Get Walking

By day one, hopefully you are no longer attached to the catheter and are moving around a bit more. You will begin to eat and drink almost like normal again. And, probably with the help of a nurse and/or partner, you will begin to venture out into the halls.

While it might be the last thing that you’ll want to do, it’s very important that you get moving to help naturally improve circulation, limit your risk for blood clots and Deep Vein Thrombosis (where a blood clot forms deep within the tissues of the body, which can lead to greater complications in the heart, brain or lungs), and get your bowels moving again.

Take a Look

The second day is also a great time as any to take a look at your incision. It’s actually an important part of the recovery process, because you’ll need to keep note of any changes that might indicate an infection in later days. The incision area will probably cause intense itching and numbness, which is normal.

While your physician will monitor your incision site, it’s your responsibility to care for it and notice any changes over the upcoming days.

Home Recovery

Within two to four days, depending on your recovery speed and how many laps you’re taking around the hospital floors, you will be heading home. It’s at this point you’ll feel that overwhelming fear creeping up once again, because not only will you need to take good care of yourself and your incision, you’ll have a new little one to take care of as well.

During this time, it’s recommended that you avoid lifting anything heavier than your baby, and twisting or any movements that can put pressure on the incision. Additionally, abstain from sex and rigorous exercise. You’ll need as much help as you can get, so take advantage if anyone asks to lend a hand. You’ll also be given a prescription for any pain or discomfort, if needed. Alternatively, you may take over-the-counter acetaminophen or ibuprofen.

A full recovery typically takes six weeks, so be sure to plan accordingly. It’s normal to have vaginal bleeding after a C-section, though it’s typically not as heavy as after a vaginal delivery. Make sure you keep your incision clean and dry.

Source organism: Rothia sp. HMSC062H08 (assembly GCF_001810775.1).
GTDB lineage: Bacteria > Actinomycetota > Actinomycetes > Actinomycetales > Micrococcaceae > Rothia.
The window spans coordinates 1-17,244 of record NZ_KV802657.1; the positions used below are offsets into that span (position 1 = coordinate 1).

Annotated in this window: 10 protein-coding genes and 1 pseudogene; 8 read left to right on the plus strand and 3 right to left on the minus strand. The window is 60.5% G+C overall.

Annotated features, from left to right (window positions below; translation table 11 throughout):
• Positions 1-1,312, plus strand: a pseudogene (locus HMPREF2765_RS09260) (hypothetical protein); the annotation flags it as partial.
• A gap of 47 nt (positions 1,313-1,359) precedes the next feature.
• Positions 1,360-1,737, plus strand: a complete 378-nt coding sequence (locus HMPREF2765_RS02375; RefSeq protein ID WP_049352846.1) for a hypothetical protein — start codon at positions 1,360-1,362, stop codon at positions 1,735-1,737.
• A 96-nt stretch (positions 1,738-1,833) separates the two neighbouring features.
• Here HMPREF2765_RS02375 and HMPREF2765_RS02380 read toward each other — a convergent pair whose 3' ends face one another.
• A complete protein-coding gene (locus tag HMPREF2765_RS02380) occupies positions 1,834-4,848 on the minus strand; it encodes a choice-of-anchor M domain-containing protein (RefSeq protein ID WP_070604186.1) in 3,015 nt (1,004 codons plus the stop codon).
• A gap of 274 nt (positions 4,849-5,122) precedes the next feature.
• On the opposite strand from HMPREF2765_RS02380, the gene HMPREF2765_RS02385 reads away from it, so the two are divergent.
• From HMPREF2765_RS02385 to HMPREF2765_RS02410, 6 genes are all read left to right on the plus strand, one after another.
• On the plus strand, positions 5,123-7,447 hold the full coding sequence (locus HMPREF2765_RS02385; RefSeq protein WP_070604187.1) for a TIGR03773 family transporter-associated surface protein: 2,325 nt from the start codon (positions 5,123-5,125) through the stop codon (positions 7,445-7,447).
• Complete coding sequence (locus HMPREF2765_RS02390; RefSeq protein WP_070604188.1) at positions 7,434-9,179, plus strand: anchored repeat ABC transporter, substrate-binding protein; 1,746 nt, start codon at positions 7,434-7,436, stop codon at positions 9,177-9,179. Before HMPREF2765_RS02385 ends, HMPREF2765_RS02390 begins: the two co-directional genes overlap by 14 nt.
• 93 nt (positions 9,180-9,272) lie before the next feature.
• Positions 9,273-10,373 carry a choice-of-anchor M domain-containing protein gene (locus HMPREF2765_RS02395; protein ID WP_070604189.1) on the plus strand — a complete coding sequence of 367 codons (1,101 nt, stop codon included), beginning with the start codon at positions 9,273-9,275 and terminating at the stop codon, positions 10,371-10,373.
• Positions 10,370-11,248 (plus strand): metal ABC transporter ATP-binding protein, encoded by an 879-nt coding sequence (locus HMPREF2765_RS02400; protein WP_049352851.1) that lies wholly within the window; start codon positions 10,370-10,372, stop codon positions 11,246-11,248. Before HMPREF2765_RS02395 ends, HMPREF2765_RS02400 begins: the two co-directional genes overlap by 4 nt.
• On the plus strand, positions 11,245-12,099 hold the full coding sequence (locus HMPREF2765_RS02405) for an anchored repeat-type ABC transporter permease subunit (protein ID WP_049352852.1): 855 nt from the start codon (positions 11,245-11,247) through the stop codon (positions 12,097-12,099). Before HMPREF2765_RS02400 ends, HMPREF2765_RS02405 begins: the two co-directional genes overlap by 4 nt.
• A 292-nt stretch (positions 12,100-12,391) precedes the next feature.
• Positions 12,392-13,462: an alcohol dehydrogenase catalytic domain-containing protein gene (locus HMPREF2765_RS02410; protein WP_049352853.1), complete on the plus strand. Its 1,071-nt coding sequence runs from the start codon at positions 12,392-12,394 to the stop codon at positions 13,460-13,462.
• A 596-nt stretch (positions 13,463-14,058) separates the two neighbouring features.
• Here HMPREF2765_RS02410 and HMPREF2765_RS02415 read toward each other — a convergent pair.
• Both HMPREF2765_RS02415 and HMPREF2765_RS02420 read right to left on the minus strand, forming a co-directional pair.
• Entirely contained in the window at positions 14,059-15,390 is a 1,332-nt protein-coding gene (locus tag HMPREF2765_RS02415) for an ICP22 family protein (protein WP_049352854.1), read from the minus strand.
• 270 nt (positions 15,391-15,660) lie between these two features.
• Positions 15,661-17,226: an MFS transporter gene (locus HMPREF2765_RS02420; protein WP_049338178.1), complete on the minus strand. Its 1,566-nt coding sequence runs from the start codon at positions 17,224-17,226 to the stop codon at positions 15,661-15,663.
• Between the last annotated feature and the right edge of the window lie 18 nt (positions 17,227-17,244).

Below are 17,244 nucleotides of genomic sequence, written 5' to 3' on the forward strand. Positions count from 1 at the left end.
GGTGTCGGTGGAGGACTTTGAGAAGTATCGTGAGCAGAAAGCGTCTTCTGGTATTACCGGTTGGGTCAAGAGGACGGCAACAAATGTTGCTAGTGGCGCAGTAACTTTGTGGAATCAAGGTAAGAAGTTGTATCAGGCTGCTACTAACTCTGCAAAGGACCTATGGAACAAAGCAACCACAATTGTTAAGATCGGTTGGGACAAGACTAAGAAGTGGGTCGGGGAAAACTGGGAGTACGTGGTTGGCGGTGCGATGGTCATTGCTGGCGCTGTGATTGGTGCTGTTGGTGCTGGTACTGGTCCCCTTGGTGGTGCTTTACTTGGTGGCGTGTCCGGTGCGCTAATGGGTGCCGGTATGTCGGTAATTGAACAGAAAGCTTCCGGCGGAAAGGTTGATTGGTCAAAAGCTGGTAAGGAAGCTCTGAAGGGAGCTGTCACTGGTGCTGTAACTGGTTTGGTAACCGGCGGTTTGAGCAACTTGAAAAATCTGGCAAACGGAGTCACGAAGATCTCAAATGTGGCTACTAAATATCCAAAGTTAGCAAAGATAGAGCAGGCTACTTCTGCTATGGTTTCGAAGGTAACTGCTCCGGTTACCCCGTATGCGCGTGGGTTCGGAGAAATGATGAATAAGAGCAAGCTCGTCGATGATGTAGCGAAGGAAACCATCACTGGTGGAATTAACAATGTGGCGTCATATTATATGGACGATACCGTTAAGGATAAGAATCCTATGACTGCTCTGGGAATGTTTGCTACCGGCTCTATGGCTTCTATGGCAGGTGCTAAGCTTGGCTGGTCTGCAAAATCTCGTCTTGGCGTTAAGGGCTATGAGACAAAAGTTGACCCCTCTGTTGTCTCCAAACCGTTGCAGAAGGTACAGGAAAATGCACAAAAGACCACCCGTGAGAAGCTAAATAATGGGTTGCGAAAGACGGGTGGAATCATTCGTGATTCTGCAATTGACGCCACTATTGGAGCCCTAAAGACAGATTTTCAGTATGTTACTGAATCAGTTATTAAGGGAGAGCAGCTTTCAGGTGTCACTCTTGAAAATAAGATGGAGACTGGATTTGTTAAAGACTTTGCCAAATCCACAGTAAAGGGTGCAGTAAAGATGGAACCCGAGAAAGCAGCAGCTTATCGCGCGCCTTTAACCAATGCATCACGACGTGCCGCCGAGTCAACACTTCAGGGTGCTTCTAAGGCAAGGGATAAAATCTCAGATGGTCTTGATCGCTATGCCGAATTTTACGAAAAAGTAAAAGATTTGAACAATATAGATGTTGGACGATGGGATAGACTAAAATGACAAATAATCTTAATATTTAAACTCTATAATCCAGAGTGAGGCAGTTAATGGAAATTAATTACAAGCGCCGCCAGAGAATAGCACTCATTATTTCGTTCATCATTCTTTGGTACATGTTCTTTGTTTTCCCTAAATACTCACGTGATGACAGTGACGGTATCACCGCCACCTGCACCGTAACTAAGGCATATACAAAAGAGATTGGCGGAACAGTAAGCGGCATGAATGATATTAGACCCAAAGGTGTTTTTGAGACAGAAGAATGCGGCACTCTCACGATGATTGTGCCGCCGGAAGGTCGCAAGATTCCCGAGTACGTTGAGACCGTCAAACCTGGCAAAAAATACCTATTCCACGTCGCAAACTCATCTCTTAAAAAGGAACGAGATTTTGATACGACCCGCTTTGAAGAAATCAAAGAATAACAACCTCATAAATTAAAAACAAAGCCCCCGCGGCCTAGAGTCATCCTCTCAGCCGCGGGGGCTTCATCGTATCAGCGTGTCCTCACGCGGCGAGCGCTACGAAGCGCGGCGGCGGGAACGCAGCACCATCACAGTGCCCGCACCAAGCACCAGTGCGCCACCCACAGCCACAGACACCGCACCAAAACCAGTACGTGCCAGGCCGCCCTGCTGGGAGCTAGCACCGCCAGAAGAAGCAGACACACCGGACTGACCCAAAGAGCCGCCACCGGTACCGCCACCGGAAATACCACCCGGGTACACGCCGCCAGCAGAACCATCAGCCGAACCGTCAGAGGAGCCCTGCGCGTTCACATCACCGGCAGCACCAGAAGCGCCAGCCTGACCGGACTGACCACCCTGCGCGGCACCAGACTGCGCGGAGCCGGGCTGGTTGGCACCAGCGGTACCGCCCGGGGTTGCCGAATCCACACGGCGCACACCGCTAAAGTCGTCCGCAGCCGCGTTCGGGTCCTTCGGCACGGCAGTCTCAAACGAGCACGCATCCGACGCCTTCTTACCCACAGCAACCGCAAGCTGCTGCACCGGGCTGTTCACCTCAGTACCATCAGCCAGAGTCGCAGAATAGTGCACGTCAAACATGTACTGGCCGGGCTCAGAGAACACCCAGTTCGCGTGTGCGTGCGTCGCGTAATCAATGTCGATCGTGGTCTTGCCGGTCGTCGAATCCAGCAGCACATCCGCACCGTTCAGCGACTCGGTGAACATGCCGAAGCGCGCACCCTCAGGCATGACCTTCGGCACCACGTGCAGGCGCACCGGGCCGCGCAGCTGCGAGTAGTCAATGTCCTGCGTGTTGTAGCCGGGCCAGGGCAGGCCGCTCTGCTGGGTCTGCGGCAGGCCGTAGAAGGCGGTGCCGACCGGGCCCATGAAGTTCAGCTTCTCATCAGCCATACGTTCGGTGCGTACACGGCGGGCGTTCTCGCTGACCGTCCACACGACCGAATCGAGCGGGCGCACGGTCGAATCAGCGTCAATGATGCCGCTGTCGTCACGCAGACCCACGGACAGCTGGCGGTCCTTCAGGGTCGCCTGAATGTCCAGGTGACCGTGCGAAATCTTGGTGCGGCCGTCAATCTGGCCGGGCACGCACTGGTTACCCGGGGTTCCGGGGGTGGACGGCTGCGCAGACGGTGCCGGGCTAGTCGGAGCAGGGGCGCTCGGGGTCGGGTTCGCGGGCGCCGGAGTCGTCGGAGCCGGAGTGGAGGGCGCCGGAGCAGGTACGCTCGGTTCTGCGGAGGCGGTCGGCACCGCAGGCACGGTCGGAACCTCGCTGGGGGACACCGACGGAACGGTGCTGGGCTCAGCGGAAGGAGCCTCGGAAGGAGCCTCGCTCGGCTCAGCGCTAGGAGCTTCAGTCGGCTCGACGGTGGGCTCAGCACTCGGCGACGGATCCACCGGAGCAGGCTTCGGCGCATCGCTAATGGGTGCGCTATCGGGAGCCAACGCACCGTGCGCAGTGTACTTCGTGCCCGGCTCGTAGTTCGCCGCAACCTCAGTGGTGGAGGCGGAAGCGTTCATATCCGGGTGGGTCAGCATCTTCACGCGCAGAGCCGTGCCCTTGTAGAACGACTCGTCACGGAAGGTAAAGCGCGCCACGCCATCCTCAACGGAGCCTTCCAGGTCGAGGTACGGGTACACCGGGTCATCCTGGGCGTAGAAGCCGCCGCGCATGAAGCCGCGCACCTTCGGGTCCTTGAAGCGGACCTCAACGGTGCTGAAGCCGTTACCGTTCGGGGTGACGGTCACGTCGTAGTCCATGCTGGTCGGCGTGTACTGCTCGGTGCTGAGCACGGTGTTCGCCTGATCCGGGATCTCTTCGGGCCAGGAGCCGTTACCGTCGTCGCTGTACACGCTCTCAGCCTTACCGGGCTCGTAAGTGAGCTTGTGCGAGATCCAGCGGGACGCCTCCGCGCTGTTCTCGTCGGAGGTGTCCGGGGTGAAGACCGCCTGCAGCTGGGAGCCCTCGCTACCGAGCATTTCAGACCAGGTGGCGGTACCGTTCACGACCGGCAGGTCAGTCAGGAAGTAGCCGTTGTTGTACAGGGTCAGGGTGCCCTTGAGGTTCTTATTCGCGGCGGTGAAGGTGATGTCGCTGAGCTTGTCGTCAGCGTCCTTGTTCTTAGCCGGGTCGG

You don’t want to rush back into your old routine. Take it easy, spend time with your new baby, and take care of yourself. You will be recovering both emotionally and physically, so be well aware of that fact and make sure that family members know as well. Over the next several weeks, you might also experience “baby blues,” caused by temporary fluctuations in hormones that can affect your mood.

Warning Signs

Contact your ObGyn physician immediately if you experience any of the following:

  • Fever
  • Chest pain
  • Shortness of breath
  • Abnormal discharge
  • Pain or swelling in your legs
  • Depression or feeling hopeless
  • Redness, swelling, oozing, or infection at the incision site
  • Sharp pains, worsening, or excessive pain
  • Pain while urinating or blood in your urine
  • Soaking one pad or more per hour
  • Passing a blood clot larger than a golf ball

Postpartum Visits

Your first postpartum visit typically occurs during the second week. At that time, your doctor will inspect your incision and discuss recovery progress.

During week six you will have your final postpartum appointment. Every mother heals and recovers at different rates so it’s OK if you need more time. If your pain has decreased and the incision is properly healing, you may be given the green light to resume normal daily life.

Reducing Unnecessary C-Sections

Our aim is to reduce the number of unnecessary cesareans. In doing so, we reduce unnecessary risks to women and their babies as well as unnecessary costs for hospitals and health systems.

If you would like to meet with a knowledgeable doctor, consider contacting Women’s Health Arizona. As Arizona’s largest ObGyn group, we’re trained and solely dedicated to delivering the best ObGyn experience in convenient and comfortable settings around Phoenix.